Felix Salmon has a good rundown of Chris Dodd’s proposed regulatory reforms, and overall he finds them considerably better than the proposals that came out of the Treasury. But on one point he thinks Dodd has it wrong:
The Agency for Financial Stability is the agency charged with monitoring systemic risk — a job which under Treasury’s proposal would be given to the Federal Reserve. On this I think I have sympathy with Treasury: the Fed in general, and the New York Fed in particular, is better placed to monitor these risks than a brand-new agency with no direct ability to supervise banks or to break them up. A giveaway appears on page 3 of the discussion draft:
“The Agency for Financial Stability will identify systemically important clearing, payments, and settlements systems to be regulated by the Federal Reserve.”
Clearly, the Fed is going to play a necessary role here, and it’s not exactly rocket science to identify key clearing and settlement systems. So why take that job from the Fed and give it to powerless technocrats in Washington?
I think I’ll take Dodd’s side here. As Felix says, there’s no question that the Fed is going to have a major role here no matter what: it’s just too big and too central to the banking system not to. But there are at least a couple of big reasons not to give it unfettered authority. First, the Fed has demonstrated pretty conclusively over the past few years that it’s too close to the banking industry, and too invested in its success, to ever be objective about the broad level of risk in the banking system. Second, pronouncements from the Fed are too powerful. The Fed would (rightly) be very reluctant to make public statements about systemic risk for fear of sending markets into a tailspin. So it wouldn’t.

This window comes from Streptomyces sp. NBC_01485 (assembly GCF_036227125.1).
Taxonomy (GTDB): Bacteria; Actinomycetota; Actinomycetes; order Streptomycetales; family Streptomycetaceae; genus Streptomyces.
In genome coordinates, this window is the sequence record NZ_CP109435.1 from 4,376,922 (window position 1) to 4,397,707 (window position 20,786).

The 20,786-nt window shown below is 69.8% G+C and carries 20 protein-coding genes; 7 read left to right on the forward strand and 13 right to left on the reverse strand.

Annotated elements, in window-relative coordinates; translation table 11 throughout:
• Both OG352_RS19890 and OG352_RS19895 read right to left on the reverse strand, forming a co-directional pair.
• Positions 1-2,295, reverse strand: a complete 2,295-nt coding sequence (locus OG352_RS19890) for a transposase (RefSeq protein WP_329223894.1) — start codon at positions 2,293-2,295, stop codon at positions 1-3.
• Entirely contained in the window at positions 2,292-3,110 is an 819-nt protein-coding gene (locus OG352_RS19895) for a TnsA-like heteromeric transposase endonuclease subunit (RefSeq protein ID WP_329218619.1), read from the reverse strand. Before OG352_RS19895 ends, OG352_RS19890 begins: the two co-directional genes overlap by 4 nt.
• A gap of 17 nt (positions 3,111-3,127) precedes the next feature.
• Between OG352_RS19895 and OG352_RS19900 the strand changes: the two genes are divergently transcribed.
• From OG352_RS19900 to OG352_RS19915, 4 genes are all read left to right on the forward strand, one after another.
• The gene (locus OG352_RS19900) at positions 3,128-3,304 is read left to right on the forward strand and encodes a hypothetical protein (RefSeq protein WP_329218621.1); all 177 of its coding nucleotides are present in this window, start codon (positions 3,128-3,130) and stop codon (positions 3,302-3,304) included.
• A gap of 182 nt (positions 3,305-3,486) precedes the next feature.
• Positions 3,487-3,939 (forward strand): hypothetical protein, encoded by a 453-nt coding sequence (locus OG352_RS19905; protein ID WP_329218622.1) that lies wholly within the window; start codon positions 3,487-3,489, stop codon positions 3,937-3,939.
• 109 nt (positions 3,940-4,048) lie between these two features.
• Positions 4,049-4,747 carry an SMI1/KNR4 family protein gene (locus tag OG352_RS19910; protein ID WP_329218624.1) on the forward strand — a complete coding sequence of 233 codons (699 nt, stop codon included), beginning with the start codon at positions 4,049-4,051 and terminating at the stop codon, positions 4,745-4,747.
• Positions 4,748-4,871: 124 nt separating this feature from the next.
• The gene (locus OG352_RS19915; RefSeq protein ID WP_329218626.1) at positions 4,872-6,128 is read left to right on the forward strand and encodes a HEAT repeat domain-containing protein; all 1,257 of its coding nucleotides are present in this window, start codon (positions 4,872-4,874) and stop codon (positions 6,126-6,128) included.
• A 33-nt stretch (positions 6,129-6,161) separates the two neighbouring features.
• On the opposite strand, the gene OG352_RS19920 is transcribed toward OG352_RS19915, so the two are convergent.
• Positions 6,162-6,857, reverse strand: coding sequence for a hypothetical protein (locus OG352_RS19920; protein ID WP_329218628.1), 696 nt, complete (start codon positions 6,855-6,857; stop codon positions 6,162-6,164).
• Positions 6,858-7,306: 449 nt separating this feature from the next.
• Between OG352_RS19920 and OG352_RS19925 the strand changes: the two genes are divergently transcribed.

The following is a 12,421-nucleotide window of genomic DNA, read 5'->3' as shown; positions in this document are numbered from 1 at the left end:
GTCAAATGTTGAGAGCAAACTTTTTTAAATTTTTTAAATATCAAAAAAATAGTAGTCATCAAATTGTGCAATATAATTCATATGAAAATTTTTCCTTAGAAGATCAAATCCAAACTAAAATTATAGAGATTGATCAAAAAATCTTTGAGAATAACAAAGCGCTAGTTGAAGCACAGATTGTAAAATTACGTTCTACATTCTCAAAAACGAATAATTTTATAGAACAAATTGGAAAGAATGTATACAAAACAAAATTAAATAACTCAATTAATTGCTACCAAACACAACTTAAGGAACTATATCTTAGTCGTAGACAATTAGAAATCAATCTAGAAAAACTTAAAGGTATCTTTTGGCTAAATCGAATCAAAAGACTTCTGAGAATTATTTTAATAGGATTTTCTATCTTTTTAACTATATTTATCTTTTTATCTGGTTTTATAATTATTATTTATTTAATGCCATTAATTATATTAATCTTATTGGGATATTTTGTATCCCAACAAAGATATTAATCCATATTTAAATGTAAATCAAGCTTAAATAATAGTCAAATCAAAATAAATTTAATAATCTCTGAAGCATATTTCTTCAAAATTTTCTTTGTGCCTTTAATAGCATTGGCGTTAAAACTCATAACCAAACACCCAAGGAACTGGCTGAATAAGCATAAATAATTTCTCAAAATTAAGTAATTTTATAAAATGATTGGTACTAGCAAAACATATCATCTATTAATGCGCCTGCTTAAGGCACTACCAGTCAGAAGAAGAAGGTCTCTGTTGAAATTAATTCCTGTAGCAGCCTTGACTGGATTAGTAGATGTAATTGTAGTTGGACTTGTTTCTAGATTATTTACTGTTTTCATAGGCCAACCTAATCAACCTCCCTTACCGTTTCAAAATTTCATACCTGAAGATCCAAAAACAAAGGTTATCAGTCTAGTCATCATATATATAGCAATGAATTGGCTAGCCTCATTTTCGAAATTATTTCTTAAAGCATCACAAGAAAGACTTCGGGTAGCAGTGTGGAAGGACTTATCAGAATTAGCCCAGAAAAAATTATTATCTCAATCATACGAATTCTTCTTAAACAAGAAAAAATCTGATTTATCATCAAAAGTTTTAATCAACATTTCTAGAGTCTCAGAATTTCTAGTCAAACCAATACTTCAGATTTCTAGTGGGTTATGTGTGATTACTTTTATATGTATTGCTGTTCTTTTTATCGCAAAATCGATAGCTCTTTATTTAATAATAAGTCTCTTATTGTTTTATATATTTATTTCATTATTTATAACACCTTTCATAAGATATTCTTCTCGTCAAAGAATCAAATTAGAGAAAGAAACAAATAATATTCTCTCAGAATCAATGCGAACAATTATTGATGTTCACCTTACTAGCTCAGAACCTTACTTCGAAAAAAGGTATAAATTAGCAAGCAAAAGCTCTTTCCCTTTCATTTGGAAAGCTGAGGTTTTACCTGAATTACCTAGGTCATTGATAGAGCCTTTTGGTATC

The problem with Dodd’s Agency for Financial Stability, of course, is that it might end up with a fairly limited amount of substantive power. But that’s not entirely a bad thing as long as it has reputational power. Standing clearly outside the banking system would likely help it develop a reputation as an honest broker that demands attention — or, at very least, a counterweight to the institutional and industry-centric judgments of the Fed. That’s no bad thing.
Overall, it’s a mixed bag. On balance, though, I think there’s a strong need for a non-Fed voice, one that considers systemic risk to be its primary mission, not its 17th most important one. Besides, look at the Fed’s track record on assessing systemic risk so far. How much worse can a new agency be? Might as well give it a try.
UPDATE: More detail on Dodd’s proposal here from Mike Konczal.